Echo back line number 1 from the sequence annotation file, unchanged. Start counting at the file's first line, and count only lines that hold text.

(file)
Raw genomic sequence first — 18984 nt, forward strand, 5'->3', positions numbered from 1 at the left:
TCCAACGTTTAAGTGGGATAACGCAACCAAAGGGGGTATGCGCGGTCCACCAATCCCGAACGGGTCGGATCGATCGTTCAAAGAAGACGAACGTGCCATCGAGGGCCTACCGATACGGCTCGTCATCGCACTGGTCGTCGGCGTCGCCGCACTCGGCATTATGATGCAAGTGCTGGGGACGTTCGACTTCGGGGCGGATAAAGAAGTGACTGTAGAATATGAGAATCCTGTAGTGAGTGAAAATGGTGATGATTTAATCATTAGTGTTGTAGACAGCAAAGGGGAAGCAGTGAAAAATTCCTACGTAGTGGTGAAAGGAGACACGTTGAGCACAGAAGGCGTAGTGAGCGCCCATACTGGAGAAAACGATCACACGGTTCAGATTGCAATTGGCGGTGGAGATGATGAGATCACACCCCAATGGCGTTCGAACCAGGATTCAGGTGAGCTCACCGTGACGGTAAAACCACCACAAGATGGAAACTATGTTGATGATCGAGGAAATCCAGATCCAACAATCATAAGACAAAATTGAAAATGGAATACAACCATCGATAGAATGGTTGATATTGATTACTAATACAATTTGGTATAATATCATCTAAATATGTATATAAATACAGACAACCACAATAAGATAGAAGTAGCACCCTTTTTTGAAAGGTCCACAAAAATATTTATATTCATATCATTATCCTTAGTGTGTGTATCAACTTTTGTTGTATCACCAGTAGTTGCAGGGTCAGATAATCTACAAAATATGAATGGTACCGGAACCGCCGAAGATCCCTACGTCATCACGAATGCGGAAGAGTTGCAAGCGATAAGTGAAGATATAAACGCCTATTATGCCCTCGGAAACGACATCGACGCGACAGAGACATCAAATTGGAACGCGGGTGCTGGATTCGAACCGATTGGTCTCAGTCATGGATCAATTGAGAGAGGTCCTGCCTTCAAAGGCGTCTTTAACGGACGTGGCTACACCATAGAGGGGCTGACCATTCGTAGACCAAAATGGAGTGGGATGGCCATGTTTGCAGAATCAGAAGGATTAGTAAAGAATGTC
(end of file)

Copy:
Raw genomic sequence first — 18984 nt, forward strand, 5'->3', positions numbered from 1 at the left: